As I write this on Monday, we still don’t know if there was a 2nd person involved in the attack (witness accounts varied). We still don’t have access to the park, so our booth and my products are still open to the elements. The Jeep is still on lockdown, and we now have a rental car.

We’re fine. We’re safe. The stuff we left in the park will be taken care of eventually, and I’m very OK with that.

More

Shredded: A Special Edition of The Board Chronicles

Wind. Blows: A Special Edition of the Board Chronicles

It’s My Birthday: A Special Edition of The Board Chronicles

When Nature Fights Back: A Special Edition of The Board Chronicles

MrsMowry’s Lemon Roasted Chicken   2 comments

MrsMowryRoasting a chicken is one of the easiest and tastiest ways to make dinner.  This is one of my best dishes, and is now a favorite of the family.

Here is the recipe for my famous Lemon Roasted Chicken.

Great recipe.  You can do this!

Ingredients

  • 1 whole chicken, 4-5 lbs
  • 12 cloves of garlic
  • 1 lemon (1/2 juiced, 1/2 sliced)
  • 2 sprigs of rosemary
  • salt and pepper
  • garlic salt or Magic Dust

Instructions

Remove the giblets and neck found in the cavity of the chicken and discard.  Wash the chicken inside and out under cold water and pat dry with a paper towel. Insert a paring knife about 1/2″ into the breast of the chicken and push a clove of garlic into the hole you made. Repeat this all over the body of the bird, using 6 of the cloves. If you’d like, slice up the garlic into quarters and push the smaller pieces into the thighs and drumsticks.

Preheat the oven to 425*.

Squeeze juice of half the lemon all over the chicken.  Rub salt and fresh cracked pepper into the skin. I then sprinkle the bird with Magic Dust, the special seasoning used on the steaks at the Hitching Post in Buellton, CA. If you don’t have any magic dust, use garlic salt. Finally, stuff the cavity of the chicken with the remaining garlic, rosemary sprigs, and half of the lemon. Make sure you cut it into slices first. Take the half you used to squeeze onto the skin, slice, and lay them in the bottom of your roasting pan. They’ll heat up in the oven and perfume the skin with a hint of lemon.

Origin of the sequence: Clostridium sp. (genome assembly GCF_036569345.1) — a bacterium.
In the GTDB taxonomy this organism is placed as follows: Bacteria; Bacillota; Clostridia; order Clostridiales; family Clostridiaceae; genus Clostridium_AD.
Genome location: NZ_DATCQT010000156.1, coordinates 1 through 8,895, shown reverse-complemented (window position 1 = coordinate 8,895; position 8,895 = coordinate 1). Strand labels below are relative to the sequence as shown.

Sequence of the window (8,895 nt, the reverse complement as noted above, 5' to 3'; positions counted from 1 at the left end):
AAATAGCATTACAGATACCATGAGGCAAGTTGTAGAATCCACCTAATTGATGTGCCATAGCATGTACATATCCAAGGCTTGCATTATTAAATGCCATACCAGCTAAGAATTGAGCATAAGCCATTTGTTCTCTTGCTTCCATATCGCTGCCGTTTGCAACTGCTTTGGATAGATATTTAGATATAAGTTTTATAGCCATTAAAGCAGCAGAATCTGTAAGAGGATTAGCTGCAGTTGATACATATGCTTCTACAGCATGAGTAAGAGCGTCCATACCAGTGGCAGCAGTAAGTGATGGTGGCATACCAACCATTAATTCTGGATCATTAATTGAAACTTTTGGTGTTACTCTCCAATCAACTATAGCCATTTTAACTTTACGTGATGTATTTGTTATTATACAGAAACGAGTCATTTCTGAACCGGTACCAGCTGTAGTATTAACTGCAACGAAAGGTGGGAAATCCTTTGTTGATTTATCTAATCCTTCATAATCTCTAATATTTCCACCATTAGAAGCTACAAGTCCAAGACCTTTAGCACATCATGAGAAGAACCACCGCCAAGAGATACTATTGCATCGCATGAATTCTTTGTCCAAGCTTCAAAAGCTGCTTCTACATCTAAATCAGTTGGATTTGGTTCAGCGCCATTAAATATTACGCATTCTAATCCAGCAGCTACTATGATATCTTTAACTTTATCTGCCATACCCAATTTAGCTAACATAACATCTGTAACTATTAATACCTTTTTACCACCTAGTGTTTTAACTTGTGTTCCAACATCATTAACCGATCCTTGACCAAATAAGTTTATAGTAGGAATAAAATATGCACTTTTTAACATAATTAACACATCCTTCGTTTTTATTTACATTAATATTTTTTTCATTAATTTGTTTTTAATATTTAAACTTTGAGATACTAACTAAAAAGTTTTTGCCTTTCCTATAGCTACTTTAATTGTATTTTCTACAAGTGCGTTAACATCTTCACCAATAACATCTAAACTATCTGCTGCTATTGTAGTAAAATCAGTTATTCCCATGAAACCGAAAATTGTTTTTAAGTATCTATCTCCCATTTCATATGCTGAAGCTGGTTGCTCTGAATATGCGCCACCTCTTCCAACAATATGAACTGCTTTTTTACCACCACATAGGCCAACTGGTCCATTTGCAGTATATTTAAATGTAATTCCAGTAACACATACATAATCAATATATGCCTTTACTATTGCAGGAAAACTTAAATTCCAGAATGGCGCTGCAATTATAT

Roast the chicken for 90 minutes. You’ll know when it’s done if you cut into the bird and the juices run clear and not pink. Take it out of the oven, cover it in foil, and let it rest for 15 to 20 minutes. Carve and serve!

Posted January 30, 2013 by mrsmowry in Recipes

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Grilled Tri Tip Dinner   4 comments

Garlic ClovesIngredients

  • 1 Tri Tip (approximately 3 lbs)
  • Montreal Steak Seasoning
  • garlic powder
  • Worcestershire sauce
  • 1 head of fresh garlic

Instructions

Heat grill to high, approximately 500-600*. If your grill has multiple burners, you will be cooking on the unlit side to get indirect heat.

Season beef liberally Montreal Steak Seasoning and garlic powder.  Allow to sit at room temperature for 30-45 minutes.

Peel garlic cloves and cut in half. With a sharp paring knife, pierce tri tip to a depth of approximately 3/4″ and insert garlic cloves approximately every inch. Drizzle with Worcestershire sauce.

Piercing

Insertion

On the grill